US Trade and Wages: The Misleading Implications of Conventional Trade Theory

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    Conventional trade theory, which combines the Heckscher-Ohlin theory and the Stolper-Samuelson theorem, implies that expanded trade between developed and developing countries will increase wage equality in the former. This theory is widely applied. It serves as the basis for estimating the impact of trade on wages using two-sector simulation models and the net factor content of trade. It leads naturally to the presumption that the rapid growth and declining relative prices of US manufactured imports from developing countries since the 1990s have been a powerful source of increased US wage inequality. In this study we present evidence that suggests the presumption is not warranted. We highlight the sensitivity of conventional theory to the assumption of incomplete specialization and find evidence that is not consistent with it. Since 1987, although US domestic relative effective prices in industries with relatively high shares of manufactured goods imports from developing countries have declined, effective unskilled worker-weighted prices have actually risen relative to skilled worker-weighted prices. If anything, this suggests pressures for increased wage equality. Also in apparent contradiction to theory, the (six-digit North American Industry Classification System [NAICS]) US manufacturing industries with high shares of manufactured imports from developing countries are actually more skill intensive than the industries with high shares of imports from developed countries. Finally, applying a two-stage regression procedure, we find that developing-country import price changes have not mandated increased US wage inequality. While these results conflict with standard theory, they are easily explained if the United States and developing countries have specialized in products and tasks that are highly imperfect substitutes. If this is the case, the impact of increased trade with developing countries on US wage inequality is far more muted than standard theory suggests. Also methodologies such as the net factor content of trade using US production coefficients and simulation models assuming perfect substitution between imports and domestic products could be highly misleading.Wages, Trade Theory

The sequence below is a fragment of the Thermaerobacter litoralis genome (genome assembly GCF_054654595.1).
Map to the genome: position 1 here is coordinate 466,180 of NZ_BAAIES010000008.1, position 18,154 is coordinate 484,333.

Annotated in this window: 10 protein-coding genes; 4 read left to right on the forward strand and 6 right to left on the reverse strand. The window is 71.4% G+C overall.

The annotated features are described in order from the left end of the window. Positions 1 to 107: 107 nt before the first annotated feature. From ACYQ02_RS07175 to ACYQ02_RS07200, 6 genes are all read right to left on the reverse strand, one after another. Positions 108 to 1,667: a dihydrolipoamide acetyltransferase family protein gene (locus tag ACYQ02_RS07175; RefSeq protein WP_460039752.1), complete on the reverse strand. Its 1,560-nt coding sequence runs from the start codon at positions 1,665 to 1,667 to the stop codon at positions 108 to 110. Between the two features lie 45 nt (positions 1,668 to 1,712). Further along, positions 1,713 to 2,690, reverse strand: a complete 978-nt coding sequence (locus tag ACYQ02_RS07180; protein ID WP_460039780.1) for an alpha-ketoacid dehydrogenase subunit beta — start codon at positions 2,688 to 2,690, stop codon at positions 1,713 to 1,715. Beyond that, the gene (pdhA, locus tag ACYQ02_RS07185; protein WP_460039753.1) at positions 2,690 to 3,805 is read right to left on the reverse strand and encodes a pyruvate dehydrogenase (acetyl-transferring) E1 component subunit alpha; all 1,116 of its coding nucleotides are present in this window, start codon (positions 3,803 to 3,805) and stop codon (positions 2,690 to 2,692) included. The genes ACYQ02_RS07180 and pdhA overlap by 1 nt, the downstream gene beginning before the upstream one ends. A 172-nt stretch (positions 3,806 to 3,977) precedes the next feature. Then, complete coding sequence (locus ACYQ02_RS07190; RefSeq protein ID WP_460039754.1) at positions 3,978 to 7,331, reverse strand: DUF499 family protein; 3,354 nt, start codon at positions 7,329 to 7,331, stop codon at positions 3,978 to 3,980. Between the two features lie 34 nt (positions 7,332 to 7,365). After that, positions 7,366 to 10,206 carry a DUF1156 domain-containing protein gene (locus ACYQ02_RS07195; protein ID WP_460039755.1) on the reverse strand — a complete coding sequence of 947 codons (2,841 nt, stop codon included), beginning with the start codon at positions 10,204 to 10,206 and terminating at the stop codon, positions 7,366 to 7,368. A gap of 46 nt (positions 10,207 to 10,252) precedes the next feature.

Manufacturing Wage Dispersion: An End Game Interpretation

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    macroeconomics, manufacturing, wage dispersion, cyclical swings

    Efficient or Exclusionist: The Import Behavior of Japanese Corporate Groups

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    macroeconomics, corporate group, Japan

    Imports in Japan: Closed Markets

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    macroeconomics,imports, Japan, closed markets

    Toward a Better Understanding of Trade Balance Trends: The Cost-Price Puzzle

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    macroeconomics, trade balance trends